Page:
What history and/or anthropology are you reading?

If anything, history indicates the exact opposite.
It happens all of the time. As Frederick Douglass well knew.,_Belfast.jpg

"Perhaps no class has carried prejudice against colour to a point more dangerous than the Irish and yet no people have been more relentlessly oppressed on account of race or religion"

Frederick Douglass
Lincoln Hall, Washington D.C.
October 22, 1883

Not that Douglass's observation is entirely applicable in the Maryland case (it really isn't) but Douglass did note something very sad, yet constant about human nature.

To this salient note from history, we can add that race and sexuality/gender are commonly perceived as socially significant on very different levels. A racial minority can rightfully say, "This is who I am, and I have a right to be who I am" ... but when a queer person or trans person speaks those same words, the response is so often, "Oh ... but that's different."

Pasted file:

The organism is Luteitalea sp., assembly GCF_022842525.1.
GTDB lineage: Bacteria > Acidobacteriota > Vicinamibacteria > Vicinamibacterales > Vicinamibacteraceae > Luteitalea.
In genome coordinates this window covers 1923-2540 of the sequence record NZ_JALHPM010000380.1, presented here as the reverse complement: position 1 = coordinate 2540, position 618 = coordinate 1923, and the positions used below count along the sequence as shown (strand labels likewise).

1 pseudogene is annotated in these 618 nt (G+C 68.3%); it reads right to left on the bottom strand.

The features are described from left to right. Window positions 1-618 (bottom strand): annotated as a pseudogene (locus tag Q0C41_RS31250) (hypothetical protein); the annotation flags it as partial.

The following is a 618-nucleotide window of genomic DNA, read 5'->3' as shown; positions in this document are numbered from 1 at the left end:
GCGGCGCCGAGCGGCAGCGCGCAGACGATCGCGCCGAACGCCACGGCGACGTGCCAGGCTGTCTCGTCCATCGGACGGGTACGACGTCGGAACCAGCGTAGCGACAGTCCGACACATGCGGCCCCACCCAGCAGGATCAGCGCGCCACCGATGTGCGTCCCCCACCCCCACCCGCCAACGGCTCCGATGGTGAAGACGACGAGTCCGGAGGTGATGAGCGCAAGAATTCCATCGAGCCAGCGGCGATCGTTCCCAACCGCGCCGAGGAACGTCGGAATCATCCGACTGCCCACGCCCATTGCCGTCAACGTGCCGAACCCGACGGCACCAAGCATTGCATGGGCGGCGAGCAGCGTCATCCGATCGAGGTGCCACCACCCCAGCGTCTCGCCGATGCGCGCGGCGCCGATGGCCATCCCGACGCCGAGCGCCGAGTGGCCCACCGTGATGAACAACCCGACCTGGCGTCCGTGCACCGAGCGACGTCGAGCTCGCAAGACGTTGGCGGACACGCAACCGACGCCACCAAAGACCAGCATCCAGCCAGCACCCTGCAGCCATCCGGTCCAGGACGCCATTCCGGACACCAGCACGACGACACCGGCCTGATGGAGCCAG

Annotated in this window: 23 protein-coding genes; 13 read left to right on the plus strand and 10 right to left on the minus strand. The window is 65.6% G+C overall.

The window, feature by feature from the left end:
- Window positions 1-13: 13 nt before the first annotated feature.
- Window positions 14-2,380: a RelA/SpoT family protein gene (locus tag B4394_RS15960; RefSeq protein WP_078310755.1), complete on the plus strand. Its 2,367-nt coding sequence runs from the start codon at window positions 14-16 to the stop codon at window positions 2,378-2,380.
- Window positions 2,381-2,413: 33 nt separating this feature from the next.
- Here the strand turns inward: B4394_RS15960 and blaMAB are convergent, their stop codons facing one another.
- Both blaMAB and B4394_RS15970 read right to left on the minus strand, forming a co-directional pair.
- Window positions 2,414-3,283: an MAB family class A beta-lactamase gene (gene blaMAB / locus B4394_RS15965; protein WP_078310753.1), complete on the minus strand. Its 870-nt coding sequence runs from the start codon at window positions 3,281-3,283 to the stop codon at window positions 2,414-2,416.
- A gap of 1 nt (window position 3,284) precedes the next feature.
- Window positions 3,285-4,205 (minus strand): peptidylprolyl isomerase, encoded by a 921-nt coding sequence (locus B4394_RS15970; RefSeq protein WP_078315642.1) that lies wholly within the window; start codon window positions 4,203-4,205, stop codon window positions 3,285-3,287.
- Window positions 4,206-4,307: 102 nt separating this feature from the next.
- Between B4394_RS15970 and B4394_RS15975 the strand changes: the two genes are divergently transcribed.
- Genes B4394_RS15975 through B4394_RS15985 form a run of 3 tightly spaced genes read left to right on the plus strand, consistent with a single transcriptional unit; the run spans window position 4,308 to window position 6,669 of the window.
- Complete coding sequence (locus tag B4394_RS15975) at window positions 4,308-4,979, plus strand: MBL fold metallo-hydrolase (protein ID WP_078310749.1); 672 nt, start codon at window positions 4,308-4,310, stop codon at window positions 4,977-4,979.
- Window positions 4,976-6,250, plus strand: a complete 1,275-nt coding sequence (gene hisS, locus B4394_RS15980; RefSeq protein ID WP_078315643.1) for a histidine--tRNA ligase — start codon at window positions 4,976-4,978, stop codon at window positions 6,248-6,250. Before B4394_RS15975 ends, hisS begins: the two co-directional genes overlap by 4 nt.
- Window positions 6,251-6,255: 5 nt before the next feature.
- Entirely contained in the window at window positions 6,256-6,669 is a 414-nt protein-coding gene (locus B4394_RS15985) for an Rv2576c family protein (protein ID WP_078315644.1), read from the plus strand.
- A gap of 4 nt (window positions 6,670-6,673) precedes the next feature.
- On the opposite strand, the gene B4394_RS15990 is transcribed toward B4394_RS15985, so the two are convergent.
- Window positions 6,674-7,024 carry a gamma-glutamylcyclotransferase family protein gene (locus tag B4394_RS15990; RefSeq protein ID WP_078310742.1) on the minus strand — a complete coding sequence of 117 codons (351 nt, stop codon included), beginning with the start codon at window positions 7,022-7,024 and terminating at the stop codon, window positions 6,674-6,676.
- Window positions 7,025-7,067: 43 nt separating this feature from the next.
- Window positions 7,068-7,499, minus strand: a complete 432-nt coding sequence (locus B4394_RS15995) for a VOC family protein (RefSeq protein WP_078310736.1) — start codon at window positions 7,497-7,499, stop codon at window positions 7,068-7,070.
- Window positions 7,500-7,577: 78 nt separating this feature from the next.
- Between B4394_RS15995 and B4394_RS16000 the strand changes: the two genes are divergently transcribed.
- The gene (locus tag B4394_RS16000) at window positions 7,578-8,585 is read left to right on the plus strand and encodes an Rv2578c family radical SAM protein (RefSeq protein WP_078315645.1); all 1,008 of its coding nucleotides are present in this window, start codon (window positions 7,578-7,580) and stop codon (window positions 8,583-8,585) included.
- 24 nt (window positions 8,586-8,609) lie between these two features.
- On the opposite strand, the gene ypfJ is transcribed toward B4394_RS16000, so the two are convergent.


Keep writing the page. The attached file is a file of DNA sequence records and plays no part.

Chitown Kev | March 18, 2011 9:19 AM

Oh, you're right, of course A.J., that's part of the reason that I said that it's not entirely applicable.

But it is interesting that even given that black/Irish history strikes some similar notes with one another, the obvious affinities of the two groups pretty much gave way to competition between the two groups for economic and political power.

Also, considering the depth of Douglass's affinity with the Irish, the...pain in his words at the competition between the two groups (as opposed to political coalitions) is pretty evident. And to an extent, it IS reminiscent to the pain that I hear from some gays.

A very enlightening read. I am very traceably Irish to two areas by both grandfathers from Limerick and Westmeathe respectively. I see a variety of views from the Irish in regards to LGBT issues. There are some allies there. I also feel the same way about the community analogy you presented with the Irish and the Black Church. There's a deep heritage there as well but also a lot of infighting.